I really couldn’t resist with that title! I’ve been noticing a lot of turtles along the road lately, but didn’t realize there was a whole local movement to protect them:
Turtle crossing: Wilson’s Bay again hosting signsBy JAEGUN LEETIMES STAFF WRITERMONDAY, JUNE 6, 2011
CAPE VINCENT — Yellow signs are popping up near Wilson’s Bay Marsh telling people to watch out for turtles wandering into roadways.
Carol A. Simpson, Cape Vincent, has made it her mission to protect Blanding’s turtles that are on the state’s threatened-species list and come to the area every summer to breed. She said temporary signs were put up this year by her new partners — Ontario Bays Initiative Inc., a Chaumont-based land trust, the town of Cape Vincent and SUNY Potsdam’s biology department.
“I don’t think anybody understands the influx of turtles we see from late May to early July. We’re talking about hundreds of turtles and they are often killed by cars and mowers,” Ms. Simpson said.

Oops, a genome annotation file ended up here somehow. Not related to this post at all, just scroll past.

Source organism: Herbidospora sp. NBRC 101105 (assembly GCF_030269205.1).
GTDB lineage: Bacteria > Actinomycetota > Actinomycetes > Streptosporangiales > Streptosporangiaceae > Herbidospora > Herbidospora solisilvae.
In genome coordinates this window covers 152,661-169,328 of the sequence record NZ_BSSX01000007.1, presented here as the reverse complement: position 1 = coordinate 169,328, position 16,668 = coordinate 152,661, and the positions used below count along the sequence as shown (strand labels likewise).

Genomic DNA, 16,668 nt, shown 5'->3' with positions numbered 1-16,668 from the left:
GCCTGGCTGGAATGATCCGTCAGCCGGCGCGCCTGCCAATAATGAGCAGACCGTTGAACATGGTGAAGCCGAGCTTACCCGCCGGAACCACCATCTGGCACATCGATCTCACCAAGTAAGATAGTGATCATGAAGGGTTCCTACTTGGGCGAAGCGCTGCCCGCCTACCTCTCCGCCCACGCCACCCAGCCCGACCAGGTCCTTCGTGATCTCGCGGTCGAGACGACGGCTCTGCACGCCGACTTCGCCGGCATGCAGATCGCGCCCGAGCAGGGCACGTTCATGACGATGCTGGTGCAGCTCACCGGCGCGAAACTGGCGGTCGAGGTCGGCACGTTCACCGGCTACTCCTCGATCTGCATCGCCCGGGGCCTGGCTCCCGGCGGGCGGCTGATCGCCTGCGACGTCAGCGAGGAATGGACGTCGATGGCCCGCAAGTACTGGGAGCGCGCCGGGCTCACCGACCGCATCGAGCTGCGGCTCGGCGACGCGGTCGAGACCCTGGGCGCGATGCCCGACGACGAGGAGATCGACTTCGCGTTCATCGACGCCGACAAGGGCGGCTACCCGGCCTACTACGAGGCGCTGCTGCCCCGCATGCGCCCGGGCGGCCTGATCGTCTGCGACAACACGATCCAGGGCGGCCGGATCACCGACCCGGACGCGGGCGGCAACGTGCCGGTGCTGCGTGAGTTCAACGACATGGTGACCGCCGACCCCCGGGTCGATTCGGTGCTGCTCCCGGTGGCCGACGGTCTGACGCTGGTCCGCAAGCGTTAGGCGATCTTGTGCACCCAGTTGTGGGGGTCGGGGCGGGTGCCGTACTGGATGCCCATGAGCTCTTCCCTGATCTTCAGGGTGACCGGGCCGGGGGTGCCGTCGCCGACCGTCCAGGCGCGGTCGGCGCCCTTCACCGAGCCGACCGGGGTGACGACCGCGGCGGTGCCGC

Every summer for the past four years, the town has stopped the mowing on Merchant Road and Wilson’s Point Road and part of County Route 6 at Ms. Simpson’s request.
This year, the Highway Department erected six “turtle crossing” signs provided by Glenn Johnson, chairman of the Potsdam biology department, in hopes of reducing the number of roadkills.
“They seem to like the side of the roads to lay their eggs,” said James O. LaPlante, a Fuller Bay resident and chairman of Ontario Bays Initiative.
Mr. LaPlante said two SUNY Potsdam students under Mr. Johnson’s guidance will conduct a study this summer to identify the species and number of turtles in the area.
According to an Ontario Bays Initiative press release, Mr. Johnson, who has been working to reduce Blanding’s turtle road deaths in Jefferson and St. Lawrence counties since 1998, proposed that signs be put up to help lower the roadside mortality rate of these medium-size turtles.
The signs will remain up through June to help Blanding’s and other turtle species, such as snapping turtles and painted turtles, which live in the marsh and nest during this time.
For more information on the turtle-crossing project, call Ontario Bays Initiative at 649-6045 or Mr. Johnson at 267-2710.
Photo and article via the Watertown Daily Times